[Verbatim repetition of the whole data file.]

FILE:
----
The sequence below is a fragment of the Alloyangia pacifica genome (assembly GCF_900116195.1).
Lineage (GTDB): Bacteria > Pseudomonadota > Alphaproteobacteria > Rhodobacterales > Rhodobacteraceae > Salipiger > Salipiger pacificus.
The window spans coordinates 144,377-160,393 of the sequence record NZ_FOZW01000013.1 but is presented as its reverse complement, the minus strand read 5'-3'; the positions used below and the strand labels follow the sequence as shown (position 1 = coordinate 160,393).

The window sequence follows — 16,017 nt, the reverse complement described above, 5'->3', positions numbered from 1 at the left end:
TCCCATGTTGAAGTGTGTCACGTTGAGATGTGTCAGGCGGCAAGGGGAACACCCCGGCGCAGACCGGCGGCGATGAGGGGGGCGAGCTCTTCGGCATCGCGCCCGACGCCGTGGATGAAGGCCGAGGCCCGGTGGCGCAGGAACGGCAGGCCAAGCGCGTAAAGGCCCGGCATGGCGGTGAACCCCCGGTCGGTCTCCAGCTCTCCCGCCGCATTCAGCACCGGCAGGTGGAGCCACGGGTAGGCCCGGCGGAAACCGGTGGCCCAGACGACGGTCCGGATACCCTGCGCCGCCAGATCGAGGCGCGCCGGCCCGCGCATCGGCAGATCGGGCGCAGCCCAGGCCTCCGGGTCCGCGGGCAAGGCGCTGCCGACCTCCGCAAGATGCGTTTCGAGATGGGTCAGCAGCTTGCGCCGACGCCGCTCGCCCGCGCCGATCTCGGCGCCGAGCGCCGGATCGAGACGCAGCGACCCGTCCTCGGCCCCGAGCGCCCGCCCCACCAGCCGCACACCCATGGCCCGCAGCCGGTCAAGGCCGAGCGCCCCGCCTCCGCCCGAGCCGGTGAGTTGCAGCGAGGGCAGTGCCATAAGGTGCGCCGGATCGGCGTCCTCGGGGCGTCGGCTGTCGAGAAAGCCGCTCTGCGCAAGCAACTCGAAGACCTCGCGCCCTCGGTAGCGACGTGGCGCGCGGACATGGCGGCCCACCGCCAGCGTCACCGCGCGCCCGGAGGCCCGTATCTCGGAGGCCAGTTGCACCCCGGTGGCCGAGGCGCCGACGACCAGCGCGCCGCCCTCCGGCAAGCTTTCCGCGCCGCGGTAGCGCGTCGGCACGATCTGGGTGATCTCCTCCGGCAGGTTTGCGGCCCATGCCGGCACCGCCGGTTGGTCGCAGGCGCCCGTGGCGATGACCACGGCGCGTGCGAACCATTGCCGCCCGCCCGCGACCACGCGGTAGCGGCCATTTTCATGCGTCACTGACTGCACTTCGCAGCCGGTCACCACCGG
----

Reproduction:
The sequence below is a fragment of the Alloyangia pacifica genome (assembly GCF_900116195.1).
Lineage (GTDB): Bacteria > Pseudomonadota > Alphaproteobacteria > Rhodobacterales > Rhodobacteraceae > Salipiger > Salipiger pacificus.
The window spans coordinates 144,377-160,393 of the sequence record NZ_FOZW01000013.1 but is presented as its reverse complement, the minus strand read 5'-3'; the positions used below and the strand labels follow the sequence as shown (position 1 = coordinate 160,393).

The window sequence follows — 16,017 nt, the reverse complement described above, 5'->3', positions numbered from 1 at the left end:
TCCCATGTTGAAGTGTGTCACGTTGAGATGTGTCAGGCGGCAAGGGGAACACCCCGGCGCAGACCGGCGGCGATGAGGGGGGCGAGCTCTTCGGCATCGCGCCCGACGCCGTGGATGAAGGCCGAGGCCCGGTGGCGCAGGAACGGCAGGCCAAGCGCGTAAAGGCCCGGCATGGCGGTGAACCCCCGGTCGGTCTCCAGCTCTCCCGCCGCATTCAGCACCGGCAGGTGGAGCCACGGGTAGGCCCGGCGGAAACCGGTGGCCCAGACGACGGTCCGGATACCCTGCGCCGCCAGATCGAGGCGCGCCGGCCCGCGCATCGGCAGATCGGGCGCAGCCCAGGCCTCCGGGTCCGCGGGCAAGGCGCTGCCGACCTCCGCAAGATGCGTTTCGAGATGGGTCAGCAGCTTGCGCCGACGCCGCTCGCCCGCGCCGATCTCGGCGCCGAGCGCCGGATCGAGACGCAGCGACCCGTCCTCGGCCCCGAGCGCCCGCCCCACCAGCCGCACACCCATGGCCCGCAGCCGGTCAAGGCCGAGCGCCCCGCCTCCGCCCGAGCCGGTGAGTTGCAGCGAGGGCAGTGCCATAAGGTGCGCCGGATCGGCGTCCTCGGGGCGTCGGCTGTCGAGAAAGCCGCTCTGCGCAAGCAACTCGAAGACCTCGCGCCCTCGGTAGCGACGTGGCGCGCGGACATGGCGGCCCACCGCCAGCGTCACCGCGCGCCCGGAGGCCCGTATCTCGGAGGCCAGTTGCACCCCGGTGGCCGAGGCGCCGACGACCAGCGCGCCGCCCTCCGGCAAGCTTTCCGCGCCGCGGTAGCGCGTCGGCACGATCTGGGTGATCTCCTCCGGCAGGTTTGCGGCCCATGCCGGCACCGCCGGTTGGTCGCAGGCGCCCGTGGCGATGACCACGGCGCGTGCGAACCATTGCCGCCCGCCCGCGACCACGCGGTAGCGGCCATTTTCATGCGTCACTGACTGCACTTCGCAGCCGGTCACCACCGG